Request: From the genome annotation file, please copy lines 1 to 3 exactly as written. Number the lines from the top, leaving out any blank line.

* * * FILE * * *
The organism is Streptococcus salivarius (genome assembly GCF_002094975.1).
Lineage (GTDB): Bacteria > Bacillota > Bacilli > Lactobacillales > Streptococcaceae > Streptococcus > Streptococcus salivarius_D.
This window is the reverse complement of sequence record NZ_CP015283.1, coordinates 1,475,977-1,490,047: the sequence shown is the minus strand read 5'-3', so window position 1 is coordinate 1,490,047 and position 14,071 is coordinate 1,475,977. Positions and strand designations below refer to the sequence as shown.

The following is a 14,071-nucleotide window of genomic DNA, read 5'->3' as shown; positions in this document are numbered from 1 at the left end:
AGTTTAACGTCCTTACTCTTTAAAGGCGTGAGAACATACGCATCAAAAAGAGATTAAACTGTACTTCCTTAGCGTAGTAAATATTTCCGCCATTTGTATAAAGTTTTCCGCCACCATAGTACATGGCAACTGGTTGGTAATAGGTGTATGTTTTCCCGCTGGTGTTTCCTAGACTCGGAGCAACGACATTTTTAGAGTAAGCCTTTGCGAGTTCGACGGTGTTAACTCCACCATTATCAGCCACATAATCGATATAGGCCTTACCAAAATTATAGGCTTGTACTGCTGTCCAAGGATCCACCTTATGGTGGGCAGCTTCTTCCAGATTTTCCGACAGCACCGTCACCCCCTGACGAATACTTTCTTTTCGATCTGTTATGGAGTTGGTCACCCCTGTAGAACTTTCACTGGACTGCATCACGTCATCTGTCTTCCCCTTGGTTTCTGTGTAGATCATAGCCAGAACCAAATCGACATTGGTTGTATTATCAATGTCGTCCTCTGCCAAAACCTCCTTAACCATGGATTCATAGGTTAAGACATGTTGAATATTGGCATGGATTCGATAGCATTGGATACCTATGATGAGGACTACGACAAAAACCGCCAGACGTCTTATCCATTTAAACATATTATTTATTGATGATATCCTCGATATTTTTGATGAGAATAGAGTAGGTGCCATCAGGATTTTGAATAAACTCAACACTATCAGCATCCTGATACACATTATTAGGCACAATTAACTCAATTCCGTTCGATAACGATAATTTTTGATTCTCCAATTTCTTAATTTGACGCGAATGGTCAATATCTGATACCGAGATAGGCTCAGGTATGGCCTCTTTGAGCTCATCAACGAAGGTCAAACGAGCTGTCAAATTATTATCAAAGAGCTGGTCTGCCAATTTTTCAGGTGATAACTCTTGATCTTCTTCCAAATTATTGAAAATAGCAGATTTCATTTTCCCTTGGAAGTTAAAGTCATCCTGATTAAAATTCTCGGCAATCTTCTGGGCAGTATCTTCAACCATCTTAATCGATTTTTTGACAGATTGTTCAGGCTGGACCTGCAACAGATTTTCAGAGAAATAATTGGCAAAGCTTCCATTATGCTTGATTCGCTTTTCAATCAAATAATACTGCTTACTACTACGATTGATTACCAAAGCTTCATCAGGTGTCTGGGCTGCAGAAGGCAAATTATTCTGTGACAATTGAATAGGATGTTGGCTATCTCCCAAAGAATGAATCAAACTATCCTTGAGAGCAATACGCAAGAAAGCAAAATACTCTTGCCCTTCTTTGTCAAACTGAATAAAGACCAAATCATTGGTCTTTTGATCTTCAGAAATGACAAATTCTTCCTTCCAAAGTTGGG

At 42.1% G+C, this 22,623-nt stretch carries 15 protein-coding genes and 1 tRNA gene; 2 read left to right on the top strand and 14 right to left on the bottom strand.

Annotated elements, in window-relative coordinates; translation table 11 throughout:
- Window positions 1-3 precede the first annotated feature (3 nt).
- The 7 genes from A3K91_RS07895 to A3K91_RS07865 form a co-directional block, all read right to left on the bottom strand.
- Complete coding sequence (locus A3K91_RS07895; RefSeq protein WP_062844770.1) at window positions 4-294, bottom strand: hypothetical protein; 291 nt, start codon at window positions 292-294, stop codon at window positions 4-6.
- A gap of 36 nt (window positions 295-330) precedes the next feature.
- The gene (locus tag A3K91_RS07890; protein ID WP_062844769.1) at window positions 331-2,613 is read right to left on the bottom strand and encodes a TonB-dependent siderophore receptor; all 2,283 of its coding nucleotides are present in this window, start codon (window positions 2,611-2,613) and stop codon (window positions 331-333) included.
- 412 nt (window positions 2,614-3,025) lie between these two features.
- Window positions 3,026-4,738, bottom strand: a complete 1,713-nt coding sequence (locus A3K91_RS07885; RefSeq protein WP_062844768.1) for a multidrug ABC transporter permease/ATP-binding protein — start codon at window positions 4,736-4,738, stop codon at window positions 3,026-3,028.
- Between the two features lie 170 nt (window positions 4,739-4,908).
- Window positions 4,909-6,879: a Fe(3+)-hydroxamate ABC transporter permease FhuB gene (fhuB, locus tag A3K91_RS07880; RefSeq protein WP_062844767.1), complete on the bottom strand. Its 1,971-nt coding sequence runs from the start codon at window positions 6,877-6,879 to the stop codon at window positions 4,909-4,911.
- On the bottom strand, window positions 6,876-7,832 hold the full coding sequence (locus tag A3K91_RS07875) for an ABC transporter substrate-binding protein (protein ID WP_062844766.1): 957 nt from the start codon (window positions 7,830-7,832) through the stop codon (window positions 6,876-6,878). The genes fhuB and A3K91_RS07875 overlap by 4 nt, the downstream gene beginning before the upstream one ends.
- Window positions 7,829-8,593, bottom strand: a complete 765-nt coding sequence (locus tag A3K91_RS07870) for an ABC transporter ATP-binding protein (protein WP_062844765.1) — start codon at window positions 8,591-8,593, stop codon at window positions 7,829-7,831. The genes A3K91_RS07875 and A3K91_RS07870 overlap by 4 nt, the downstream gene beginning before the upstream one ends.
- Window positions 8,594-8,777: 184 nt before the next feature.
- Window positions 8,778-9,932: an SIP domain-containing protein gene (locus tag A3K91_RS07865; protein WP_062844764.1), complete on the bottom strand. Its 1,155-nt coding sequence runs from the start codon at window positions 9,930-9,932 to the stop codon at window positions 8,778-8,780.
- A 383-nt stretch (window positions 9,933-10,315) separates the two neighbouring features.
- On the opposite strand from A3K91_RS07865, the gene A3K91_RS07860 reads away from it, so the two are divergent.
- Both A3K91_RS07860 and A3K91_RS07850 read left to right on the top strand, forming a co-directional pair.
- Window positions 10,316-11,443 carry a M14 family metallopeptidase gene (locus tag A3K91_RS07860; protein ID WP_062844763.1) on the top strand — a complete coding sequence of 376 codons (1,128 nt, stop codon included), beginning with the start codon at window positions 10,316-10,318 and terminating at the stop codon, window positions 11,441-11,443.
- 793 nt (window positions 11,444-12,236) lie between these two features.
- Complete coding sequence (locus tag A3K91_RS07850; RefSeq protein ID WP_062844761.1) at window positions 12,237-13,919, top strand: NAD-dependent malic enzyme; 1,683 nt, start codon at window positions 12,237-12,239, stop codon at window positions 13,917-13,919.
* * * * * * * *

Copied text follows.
The organism is Streptococcus salivarius (genome assembly GCF_002094975.1).
Lineage (GTDB): Bacteria > Bacillota > Bacilli > Lactobacillales > Streptococcaceae > Streptococcus > Streptococcus salivarius_D.
This window is the reverse complement of sequence record NZ_CP015283.1, coordinates 1,475,977-1,490,047: the sequence shown is the minus strand read 5'-3', so window position 1 is coordinate 1,490,047 and position 14,071 is coordinate 1,475,977. Positions and strand designations below refer to the sequence as shown.